Step 7. Evaluate the rough cost of your trip, and compare that to your initial budget
Now that you’ve done all of this research & planning, you can add up everything you’ve estimated for a daily budget and compare this to your savings goal.
For your daily budget in each place, you’ll want to factor in:
- Accommodation cost
- Daily food cost (I usually try to book accommodation with free breakfast, eat at the grocery store for lunch, and either make or splurge on dinner)
- Activity cost
- Transportation cost
Are you well under budget? Maybe you can extend your trip? Spend more on accommodation? Are you way over the amount you’ll be able to save up? Maybe you’ll have to make some cuts or choose cheaper options?
It’s always good to be under budget and have room with your expenses. While on your trip you might come across a tour you really want to do, or something you didn’t budget for. Maybe you’ll want to spend more on a nicer meal? I always leave wiggle room, because I always end up spending more than anticipated!
Step 8. Start booking! Flights, transportation to & from the airport, and your first night’s accommodation at least!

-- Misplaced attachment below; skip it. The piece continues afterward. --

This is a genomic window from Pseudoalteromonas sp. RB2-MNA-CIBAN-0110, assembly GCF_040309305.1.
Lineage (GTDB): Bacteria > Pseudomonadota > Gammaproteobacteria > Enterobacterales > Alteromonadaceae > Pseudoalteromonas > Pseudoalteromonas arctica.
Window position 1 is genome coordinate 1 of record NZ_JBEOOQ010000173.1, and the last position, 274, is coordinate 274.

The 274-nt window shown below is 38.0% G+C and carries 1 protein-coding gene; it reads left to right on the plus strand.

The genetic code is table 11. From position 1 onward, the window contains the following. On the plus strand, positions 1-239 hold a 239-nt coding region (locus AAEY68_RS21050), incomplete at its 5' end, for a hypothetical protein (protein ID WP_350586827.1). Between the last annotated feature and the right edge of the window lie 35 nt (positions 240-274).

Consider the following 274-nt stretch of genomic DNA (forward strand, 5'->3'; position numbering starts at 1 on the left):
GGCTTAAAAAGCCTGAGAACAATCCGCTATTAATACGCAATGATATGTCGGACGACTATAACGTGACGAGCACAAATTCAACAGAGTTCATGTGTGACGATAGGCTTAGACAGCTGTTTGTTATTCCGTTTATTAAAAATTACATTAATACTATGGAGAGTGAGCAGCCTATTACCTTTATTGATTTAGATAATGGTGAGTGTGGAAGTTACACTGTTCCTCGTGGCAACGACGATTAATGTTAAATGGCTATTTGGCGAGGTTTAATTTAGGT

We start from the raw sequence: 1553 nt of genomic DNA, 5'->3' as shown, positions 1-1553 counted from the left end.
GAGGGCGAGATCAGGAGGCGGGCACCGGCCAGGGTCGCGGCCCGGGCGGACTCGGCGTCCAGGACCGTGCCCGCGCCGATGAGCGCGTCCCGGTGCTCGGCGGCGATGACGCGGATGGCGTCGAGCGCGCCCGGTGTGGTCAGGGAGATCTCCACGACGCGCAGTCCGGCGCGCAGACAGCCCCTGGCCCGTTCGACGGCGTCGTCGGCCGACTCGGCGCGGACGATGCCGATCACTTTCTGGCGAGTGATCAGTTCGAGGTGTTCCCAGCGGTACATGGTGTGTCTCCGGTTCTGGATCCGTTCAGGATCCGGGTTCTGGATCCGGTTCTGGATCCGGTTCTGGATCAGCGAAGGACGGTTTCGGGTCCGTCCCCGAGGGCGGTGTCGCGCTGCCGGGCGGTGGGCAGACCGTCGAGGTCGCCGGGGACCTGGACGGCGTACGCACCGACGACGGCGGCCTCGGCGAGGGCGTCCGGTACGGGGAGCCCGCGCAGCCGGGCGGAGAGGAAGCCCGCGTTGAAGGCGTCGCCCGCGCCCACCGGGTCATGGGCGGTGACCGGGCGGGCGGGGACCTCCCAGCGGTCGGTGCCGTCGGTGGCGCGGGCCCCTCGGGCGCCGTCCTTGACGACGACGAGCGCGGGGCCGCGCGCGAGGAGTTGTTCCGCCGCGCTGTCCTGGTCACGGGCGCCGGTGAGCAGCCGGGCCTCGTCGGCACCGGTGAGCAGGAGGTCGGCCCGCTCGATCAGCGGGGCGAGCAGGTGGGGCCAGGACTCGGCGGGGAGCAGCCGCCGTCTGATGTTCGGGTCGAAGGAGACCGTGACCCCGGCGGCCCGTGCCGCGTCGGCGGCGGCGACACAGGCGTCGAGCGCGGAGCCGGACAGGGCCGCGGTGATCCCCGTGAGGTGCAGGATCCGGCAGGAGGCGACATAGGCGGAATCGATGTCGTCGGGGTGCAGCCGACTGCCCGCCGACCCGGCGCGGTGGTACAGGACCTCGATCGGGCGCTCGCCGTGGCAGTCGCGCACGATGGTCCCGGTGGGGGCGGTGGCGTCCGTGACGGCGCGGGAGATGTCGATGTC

Once you feel good about your route, budget, savings goal, etc., you can start watching prices and book when the price seems right. Some do like to book as they travel, and some like to have everything booked before departing. There are pros and cons to both – but if you have a set itinerary, budget, and amount of time, I like to just make sure everything is booked so I don’t have to worry about finding wifi to book things, places/tickets selling out, or missing out on something I really wanted to do.
Thanks for reading!
So there you go! It can be a long process planning a trip to Europe, so hopefully, these steps on how to plan a trip to Europe have helped! Any questions left unanswered? Send me a message on Instagram!
More Inspiration For Your Travels
Hey! I’m Kat. Based in Alberta, Canada I love to travel to the Rockies and explore new places around the world. Follow along on my adventures and find inspiration and tips for your own travels.